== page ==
Back in the late sixties while in the Navy, I was in and out of Italy a lot. On a number of port calls I put in for two day leave to travel around the country and on one trip I managed to spend a couple of days in Rome again. I had been friends with a girl from Florence and we arranged to meet in Rome. I stayed in a hostel while she stayed with an aunt who lived in Rome. Back in those days young Italian girls had to be chaperoned, at least in the evenings.
Before the Euro the Italian currency was the Lira and the exchange rate to the U.S. Dollar ranged between 600 to 800 Lira (₤) to a dollar and it was common to carry around 5,000 and 10,000 Lira notes. The smallest Italian coin was a 10 Lira and the Italians had lots of uses for those 10 Lira aluminum coins. Need to use a public restroom 10₤, ride an elevator 10₤ and they were more common than pennies in America.
Back in the fifties a popular movie came out called Three Coins In The Fountain about three American roommates working in Italy who wished to meet the man of their dreams by throwing coins into Rome’s Trevi Fountain. Before that movie it wasn’t a practice to throw coins in Trevi and over the years that movie scene has morphed into a tradition. Now it’s throwing a coin over your right shoulder into Trevi Fountain to guarantee that you’ll come back to Rome.
Trevi Fountain (Fontana di Trevi) is the most famous fountain in Rome and is considered a Baroque masterpiece and is on most tourist’s list of sights in the Eternal City. It was designed by Nicola Salvi and completed by Giuseppe Pannini in 1762.
In the mid sixties Trevi Fountain again became the center of attention when Federico Fellini’s movie La Dolce Vita staring Marcello Mastroianni and Anita Ekberg was released. Trevi Fountain is the night scene of Anita Ekberg in a strapless black dress dancing and wading through the fountain.
Throwing coins into water isn’t new and probably can be traced back to the time of Germanic tribes when they made offerings to gods in springs. From that came the more modern tradition of wishing wells but filling public fountains with coins probably has its beginnings with that 1950’s movie.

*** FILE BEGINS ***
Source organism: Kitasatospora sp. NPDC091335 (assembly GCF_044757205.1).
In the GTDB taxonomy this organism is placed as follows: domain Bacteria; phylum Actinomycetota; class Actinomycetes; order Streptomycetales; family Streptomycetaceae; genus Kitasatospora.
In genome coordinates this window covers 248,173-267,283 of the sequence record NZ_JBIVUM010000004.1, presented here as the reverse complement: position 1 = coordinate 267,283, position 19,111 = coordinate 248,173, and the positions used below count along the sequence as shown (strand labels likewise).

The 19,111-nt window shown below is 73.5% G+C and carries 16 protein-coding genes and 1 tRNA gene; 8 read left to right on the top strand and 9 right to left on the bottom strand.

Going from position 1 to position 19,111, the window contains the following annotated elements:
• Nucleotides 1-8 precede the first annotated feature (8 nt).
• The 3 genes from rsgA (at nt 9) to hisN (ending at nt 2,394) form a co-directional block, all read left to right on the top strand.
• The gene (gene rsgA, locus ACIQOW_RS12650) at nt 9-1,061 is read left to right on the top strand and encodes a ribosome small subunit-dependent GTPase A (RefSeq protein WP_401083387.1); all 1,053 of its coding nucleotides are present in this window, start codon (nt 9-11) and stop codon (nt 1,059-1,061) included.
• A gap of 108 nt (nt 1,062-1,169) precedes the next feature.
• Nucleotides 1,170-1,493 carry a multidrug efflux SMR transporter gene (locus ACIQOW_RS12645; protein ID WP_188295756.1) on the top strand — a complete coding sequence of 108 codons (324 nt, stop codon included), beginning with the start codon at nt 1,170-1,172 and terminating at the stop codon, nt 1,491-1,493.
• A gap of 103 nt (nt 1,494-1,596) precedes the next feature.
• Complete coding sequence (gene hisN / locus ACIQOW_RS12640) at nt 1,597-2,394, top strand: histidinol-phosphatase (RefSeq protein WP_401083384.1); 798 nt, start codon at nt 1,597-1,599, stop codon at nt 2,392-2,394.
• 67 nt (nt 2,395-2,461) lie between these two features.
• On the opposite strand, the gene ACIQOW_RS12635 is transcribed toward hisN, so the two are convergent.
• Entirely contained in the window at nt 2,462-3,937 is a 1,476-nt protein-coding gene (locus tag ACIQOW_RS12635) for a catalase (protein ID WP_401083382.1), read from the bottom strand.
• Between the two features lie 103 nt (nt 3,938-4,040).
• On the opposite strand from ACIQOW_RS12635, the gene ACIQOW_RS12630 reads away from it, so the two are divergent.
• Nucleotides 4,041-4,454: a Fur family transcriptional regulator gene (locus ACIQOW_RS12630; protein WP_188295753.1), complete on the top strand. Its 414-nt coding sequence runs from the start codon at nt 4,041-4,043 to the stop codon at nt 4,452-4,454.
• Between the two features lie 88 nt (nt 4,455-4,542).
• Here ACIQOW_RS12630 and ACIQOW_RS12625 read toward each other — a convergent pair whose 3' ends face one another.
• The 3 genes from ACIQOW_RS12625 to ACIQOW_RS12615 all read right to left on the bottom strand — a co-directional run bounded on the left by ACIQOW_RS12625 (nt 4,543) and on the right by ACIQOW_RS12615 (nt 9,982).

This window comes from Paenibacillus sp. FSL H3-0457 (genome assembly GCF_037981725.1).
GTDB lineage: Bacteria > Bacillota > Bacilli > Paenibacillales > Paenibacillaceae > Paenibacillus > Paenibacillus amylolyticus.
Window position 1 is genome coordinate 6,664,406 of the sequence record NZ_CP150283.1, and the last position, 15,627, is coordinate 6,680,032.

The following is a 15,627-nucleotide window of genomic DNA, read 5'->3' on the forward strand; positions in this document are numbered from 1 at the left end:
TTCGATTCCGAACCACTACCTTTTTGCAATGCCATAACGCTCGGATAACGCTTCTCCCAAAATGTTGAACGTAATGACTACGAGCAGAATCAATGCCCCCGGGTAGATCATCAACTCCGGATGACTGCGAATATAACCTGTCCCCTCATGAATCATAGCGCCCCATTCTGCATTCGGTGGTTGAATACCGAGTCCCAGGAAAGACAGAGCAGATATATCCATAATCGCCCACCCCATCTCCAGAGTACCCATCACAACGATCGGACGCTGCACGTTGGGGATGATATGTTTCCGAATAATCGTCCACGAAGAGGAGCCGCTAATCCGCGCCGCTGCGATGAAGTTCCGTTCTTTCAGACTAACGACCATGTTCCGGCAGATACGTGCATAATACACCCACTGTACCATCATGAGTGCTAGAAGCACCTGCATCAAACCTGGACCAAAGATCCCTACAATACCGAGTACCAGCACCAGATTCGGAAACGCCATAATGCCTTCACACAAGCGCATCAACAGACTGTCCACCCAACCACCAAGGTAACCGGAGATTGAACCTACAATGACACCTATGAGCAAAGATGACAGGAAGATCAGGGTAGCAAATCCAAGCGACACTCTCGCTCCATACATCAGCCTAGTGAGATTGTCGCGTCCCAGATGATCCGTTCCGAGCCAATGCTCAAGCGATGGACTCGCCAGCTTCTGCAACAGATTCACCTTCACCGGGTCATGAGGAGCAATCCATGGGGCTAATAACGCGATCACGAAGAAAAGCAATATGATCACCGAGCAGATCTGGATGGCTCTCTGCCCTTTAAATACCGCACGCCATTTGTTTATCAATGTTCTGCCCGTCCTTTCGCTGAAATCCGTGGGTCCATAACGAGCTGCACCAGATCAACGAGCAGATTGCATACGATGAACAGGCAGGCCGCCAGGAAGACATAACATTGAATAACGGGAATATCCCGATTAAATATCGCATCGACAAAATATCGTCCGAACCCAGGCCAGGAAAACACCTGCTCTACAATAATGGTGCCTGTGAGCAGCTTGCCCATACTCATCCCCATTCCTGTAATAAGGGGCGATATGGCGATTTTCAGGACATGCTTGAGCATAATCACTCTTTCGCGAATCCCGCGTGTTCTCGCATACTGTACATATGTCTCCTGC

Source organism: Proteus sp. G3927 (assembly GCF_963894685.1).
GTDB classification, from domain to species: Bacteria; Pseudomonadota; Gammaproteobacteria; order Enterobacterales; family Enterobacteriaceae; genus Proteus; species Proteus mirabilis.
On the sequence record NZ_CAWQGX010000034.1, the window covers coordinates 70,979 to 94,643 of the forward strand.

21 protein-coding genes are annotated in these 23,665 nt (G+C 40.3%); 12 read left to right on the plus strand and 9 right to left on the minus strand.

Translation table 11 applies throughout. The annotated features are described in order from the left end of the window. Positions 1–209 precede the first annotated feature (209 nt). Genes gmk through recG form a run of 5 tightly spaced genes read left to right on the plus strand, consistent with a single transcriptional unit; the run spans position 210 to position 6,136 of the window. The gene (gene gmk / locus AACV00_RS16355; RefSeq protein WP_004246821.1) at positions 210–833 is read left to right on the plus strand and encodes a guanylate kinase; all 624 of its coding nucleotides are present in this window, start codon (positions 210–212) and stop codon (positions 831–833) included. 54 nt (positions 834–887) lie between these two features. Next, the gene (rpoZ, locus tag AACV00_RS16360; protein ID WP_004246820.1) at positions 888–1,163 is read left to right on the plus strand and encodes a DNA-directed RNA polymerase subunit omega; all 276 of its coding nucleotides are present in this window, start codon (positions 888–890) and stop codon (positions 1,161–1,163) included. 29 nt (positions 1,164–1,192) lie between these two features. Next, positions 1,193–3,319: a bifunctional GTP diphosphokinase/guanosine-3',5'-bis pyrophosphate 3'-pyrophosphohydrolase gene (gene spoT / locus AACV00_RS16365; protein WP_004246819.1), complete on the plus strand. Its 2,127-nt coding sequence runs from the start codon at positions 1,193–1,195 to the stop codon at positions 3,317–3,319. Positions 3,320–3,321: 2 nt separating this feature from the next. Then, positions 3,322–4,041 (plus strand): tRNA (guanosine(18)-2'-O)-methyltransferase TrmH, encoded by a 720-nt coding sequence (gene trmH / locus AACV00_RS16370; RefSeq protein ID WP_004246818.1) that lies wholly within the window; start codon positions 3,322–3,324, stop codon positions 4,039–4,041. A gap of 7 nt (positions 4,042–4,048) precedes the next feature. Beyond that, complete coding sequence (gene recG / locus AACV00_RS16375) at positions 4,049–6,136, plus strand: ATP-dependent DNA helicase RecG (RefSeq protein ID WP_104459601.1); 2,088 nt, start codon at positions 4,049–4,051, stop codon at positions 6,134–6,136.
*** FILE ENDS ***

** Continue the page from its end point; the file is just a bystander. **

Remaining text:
Getting back to the point of the story, my Italian friend and I visited the Vatican Museum on that Rome trip. In the sixties the attractions in Rome weren’t the mob scenes they are today. The Coliseum was in the middle of a traffic circle with no barriers, or admission tickets – you just walked in through one of its many arches. Likewise the Vatican and Saint Peters where just open with not any mobs of people except on Sundays when the Pope offered his blessing over St. Peters Square.
In the Vatican Museum there is a grand marble spiral staircase that goes to the upper floors. Sitting at ground level in the middle of the staircase was (still is) a marble urn on a pedestal that stands about five feet tall. Somewhere between the second and third floor we got the notion of trying to throw a 10₤ coin into the urn – you always had a pocket full of those coins and after about five or so tosses we got one in and moved on to the art galleries.
After we spent some time visiting the exhibits we returned to descend that spiral stairs and discovered that we had started something. Two guards were on the ground floor sweeping up coins as dozens of people on the stairs were still tossing coins trying to fill the urn. It was a comic scene and nobody seemed to be getting upset.
Looking back I don’t think three coins in the urn caught on like Trevi fountain and probably didn’t last beyond that one day at the Vatican Museum. I still believe that the Catholic Church missed out on a money-making opportunity with that one.